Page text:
Professional chefs often prefer gas stoves because of the nearly-instant control they provide in the kitchen. In fact, gas burners take practically no time to heat up and their temperature can be adjusted much faster than when using an electric stove! On the other hand, they may come with a heftier price tag upfront, but a gas appliance will also save you money in the long run compared to the cost of an electric appliance. As undeniable as these benefits are, having a gas range in your home comes with a few considerations. For starters, servicing and maintaining gas stoves can be dangerous, especially when the proper steps aren’t taken to ensure safety. Fortunately, you can take steps to keep yourself safe, and your appliances in prime shape at the same time.
No matter how skilled you are with a toolbox, you should never attempt to repair a gas line on your own. Always turn off your gas supply before attempting to disassemble any components of your gas stove. Prevent gas leaks, exposure to toxins, and painful accidents by regularly maintaining your appliances by consulting Denver Appliance Pros. With that said, there are a few simple steps you can take to troubleshoot your malfunctioning gas burner.
If you turn the burner knob on and see no spark, there are a few different potential causes for you to consider. For starters, you should be able to see a bright blue spark, which is what is used to ignite your burner. Therefore, if you can’t a see spark, then your issue is likely being caused by a faulty ignitor. If this is the case, first check to confirm that your unit is plugged in, that the circuit breaker connected to the unit is turned on, and that you aren’t dealing with a blown fuse.
Some problems are easy to diagnose yourself, but if you’re unsure of how to proceed, please don’t hesitate to contact a certified appliance professional.
A common cause for a gas stove burner refusing to light is a lost or loose burner cap.
Your burner won’t ignite if the cap isn’t sitting in the proper position. Therefore, always check that each of your burner caps are aligned correctly before attempting to ignite the burner.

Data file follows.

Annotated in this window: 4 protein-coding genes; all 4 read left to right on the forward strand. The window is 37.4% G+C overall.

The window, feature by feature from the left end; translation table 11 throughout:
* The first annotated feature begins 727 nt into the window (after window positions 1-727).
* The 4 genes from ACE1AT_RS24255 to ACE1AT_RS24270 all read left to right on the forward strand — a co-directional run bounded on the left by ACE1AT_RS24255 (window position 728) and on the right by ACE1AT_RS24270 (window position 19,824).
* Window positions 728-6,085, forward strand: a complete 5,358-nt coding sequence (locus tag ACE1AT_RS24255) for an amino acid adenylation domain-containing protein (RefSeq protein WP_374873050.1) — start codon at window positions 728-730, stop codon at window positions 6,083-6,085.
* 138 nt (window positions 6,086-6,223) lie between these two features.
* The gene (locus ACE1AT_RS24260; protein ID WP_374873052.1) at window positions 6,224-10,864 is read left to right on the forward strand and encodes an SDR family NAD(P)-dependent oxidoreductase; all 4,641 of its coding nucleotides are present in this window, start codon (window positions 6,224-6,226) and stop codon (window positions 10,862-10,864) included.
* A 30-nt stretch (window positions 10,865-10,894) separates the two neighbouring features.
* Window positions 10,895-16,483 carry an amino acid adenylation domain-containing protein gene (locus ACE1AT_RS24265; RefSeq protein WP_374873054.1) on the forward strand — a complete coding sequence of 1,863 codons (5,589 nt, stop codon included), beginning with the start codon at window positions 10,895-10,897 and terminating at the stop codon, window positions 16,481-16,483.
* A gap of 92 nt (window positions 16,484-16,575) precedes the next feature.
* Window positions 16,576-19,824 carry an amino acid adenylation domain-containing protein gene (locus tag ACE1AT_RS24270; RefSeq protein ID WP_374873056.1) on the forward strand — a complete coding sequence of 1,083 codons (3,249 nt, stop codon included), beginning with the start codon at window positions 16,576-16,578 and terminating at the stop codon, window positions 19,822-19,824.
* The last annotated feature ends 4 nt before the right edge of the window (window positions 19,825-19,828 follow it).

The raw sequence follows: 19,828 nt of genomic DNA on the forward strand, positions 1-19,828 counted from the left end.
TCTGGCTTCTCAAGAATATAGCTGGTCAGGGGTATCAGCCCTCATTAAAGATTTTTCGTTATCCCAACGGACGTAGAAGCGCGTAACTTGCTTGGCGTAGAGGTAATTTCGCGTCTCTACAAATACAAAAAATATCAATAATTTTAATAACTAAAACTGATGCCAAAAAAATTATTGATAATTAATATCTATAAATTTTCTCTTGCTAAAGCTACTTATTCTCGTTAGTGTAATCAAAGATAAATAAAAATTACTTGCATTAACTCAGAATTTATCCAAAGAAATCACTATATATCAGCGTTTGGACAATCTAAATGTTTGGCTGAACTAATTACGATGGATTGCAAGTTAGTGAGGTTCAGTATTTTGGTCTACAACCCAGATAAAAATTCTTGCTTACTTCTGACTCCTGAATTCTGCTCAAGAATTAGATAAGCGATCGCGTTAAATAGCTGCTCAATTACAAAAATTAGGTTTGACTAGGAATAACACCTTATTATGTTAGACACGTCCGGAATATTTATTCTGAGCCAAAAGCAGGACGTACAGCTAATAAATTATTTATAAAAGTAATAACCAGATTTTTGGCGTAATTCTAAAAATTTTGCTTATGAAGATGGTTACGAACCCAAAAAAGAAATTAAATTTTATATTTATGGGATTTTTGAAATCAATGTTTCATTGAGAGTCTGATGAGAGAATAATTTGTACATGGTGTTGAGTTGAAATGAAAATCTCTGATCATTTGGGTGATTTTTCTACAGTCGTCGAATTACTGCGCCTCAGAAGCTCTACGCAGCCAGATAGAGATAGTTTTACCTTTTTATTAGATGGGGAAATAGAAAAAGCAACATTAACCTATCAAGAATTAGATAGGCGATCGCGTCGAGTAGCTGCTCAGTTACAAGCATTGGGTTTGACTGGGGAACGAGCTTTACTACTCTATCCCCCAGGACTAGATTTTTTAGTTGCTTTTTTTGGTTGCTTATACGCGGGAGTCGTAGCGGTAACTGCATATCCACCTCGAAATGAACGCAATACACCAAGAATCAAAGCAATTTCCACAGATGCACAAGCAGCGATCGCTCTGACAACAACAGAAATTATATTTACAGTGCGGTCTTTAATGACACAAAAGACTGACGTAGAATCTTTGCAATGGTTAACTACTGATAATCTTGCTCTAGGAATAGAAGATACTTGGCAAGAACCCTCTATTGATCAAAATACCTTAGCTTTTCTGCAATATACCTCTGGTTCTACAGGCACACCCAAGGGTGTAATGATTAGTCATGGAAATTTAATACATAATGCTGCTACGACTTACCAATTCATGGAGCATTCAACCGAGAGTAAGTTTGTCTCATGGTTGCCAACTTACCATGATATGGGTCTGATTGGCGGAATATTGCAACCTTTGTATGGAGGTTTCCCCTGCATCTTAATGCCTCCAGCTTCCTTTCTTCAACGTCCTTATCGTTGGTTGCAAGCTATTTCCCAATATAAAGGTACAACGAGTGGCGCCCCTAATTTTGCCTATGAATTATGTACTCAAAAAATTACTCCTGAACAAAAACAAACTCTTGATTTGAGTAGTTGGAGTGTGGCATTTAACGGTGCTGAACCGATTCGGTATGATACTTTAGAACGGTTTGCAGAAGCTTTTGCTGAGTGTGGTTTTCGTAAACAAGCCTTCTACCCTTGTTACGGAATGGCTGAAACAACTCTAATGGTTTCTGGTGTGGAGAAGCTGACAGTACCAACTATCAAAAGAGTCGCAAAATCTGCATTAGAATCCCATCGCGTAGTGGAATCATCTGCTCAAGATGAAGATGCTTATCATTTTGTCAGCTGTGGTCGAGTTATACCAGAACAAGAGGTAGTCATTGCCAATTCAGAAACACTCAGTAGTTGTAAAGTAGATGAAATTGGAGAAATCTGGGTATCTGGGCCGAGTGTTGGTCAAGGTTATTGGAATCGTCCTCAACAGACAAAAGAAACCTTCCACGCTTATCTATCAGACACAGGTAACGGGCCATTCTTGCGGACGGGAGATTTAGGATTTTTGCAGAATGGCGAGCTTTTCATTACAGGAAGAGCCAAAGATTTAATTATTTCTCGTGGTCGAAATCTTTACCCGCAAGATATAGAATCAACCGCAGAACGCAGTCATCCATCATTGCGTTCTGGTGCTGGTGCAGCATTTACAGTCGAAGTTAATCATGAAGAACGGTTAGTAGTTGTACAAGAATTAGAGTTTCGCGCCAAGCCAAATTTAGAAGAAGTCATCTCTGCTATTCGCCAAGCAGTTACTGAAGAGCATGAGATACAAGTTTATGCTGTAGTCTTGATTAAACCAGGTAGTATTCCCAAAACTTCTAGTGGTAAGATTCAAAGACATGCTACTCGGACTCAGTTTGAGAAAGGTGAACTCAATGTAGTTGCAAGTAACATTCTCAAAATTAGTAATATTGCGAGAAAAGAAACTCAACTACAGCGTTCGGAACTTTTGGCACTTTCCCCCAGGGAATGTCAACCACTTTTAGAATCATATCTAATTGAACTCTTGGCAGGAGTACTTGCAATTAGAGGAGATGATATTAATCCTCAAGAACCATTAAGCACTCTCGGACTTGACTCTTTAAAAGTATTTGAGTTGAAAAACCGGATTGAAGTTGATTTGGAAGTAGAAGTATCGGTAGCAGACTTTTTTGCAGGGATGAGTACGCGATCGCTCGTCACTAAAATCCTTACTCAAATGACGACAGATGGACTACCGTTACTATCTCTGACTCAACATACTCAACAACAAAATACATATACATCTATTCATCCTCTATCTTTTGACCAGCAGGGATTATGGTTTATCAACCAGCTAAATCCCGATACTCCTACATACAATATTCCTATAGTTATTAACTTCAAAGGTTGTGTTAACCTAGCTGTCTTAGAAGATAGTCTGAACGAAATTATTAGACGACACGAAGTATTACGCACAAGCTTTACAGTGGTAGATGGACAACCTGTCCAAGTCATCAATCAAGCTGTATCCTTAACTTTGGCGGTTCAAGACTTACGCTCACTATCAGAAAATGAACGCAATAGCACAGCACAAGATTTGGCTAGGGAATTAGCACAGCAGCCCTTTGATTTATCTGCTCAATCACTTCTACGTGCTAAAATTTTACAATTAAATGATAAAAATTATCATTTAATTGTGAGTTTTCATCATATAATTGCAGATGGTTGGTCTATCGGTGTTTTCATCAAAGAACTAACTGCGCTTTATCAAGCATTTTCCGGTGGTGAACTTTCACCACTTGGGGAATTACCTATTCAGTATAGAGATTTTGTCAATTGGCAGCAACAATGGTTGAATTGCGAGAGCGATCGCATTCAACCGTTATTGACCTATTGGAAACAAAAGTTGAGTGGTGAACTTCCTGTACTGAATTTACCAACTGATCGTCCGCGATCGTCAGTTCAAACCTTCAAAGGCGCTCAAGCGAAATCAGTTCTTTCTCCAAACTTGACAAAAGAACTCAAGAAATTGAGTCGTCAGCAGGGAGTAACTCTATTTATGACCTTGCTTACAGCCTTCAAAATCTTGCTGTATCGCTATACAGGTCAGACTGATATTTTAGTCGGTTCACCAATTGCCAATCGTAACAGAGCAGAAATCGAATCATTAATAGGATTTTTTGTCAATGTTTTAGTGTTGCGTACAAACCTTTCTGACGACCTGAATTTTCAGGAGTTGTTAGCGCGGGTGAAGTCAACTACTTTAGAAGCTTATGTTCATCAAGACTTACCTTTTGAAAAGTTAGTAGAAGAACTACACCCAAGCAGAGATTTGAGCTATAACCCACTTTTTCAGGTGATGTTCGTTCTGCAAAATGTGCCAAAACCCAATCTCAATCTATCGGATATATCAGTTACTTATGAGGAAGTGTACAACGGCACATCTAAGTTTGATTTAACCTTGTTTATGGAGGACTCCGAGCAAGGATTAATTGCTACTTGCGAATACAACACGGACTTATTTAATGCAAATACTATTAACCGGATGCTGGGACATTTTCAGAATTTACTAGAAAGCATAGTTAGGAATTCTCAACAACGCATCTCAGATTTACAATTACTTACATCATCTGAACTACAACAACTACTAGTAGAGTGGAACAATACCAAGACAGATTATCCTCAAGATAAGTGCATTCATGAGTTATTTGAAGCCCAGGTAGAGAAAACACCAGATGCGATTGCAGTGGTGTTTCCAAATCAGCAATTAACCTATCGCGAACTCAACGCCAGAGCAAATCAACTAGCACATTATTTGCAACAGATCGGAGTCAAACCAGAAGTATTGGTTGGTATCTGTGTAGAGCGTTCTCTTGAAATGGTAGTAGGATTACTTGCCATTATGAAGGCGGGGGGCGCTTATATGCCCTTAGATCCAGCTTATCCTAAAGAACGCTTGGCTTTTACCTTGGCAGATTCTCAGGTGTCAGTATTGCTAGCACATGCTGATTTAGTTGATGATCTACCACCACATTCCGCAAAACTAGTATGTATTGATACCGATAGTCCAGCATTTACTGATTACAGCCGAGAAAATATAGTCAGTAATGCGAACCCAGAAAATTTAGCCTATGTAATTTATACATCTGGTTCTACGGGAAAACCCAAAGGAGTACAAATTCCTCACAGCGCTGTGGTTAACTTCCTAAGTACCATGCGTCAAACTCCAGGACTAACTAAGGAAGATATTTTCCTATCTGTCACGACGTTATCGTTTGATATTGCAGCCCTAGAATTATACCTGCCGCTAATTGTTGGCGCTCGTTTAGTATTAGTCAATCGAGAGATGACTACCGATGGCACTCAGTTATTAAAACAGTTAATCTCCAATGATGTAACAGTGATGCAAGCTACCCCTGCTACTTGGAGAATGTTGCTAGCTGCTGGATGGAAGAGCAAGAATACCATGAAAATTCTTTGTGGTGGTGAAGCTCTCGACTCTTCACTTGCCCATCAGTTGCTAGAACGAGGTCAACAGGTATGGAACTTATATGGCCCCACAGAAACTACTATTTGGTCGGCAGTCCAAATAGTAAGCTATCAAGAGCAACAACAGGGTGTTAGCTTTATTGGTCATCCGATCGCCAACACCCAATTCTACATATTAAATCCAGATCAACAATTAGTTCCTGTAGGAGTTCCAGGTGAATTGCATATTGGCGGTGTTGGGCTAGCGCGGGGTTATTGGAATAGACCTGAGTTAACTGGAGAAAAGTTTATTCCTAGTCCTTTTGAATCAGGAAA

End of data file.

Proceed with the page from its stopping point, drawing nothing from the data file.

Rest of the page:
Once again, if you’re having trouble with your burners, you might have a faulty spark module.
Consult our stove repair guide to ensure your ignition switch, electrode and spark wires are all working well.
If your range has power, the burner caps are aligned, but the spark is still weak, your spark module may have failed. You can usually tell your ignitor is failing because the spark will appear much fainter than usual.
In this case, a spark module replacement will fix the problem and get your burner back to full capacity in no time.
When you turn the knob on your stove, electricity flows to the ignitor, and gas flows to the burner.
Listen for a click when you turn the knob. If you hear a clicking sound but your burner won’t light, your ignitors might be failing.
Unfortunately, when an ignitor fails, there’s no other way to resolve the issue other than by replacing the entire component.
Problem With Gas Supply
The problems presented by your gas stove burners could come down to issues with the gas supply. With that said, any repairs to do with your unit’s gas supply lines should only be performed by a trained, licensed professional. Furthermore, if you suspect a gas leak, make sure to turn off your gas supply immediately, and contact your supply company. Aside from that, you’ll want to start by checking that your burner is not clogged.
As hard as we try to keep our kitchens clean, there are small holes in your range burner, which allow the gas to flow through. However, not all of us think to clean these regularly, which often leads to blockages and a reduced gas flow. To clean it, remove the burner grate and clean the area with rubbing alcohol or a damp, soapy cloth. Additionally, you can use a toothpick or sewing needle to clean away any small particles that are blocking the holes.
The knobs on your stove can become damaged over time, once again causing an issue with the unit’s gas flow. To remove these knobs for cleaning, gently pull on the knob and it should simply slide simply off the shaft.
After cleaning, you might want to consider replacing the knobs, especially if you find they are not turning as easily or if the back of the knob appears to be worn out in any way.
It’s important to remember that you should never attempt to repair your gas appliances on your own. Not only is this seriously dangerous, but you also risk causing further damages to your appliances and voiding your warranty.
So with that in mind, if you need a hand with your gas stove or any other home appliance, don’t hesitate to contact us today!
We are ready to handle any problem you have with your oven.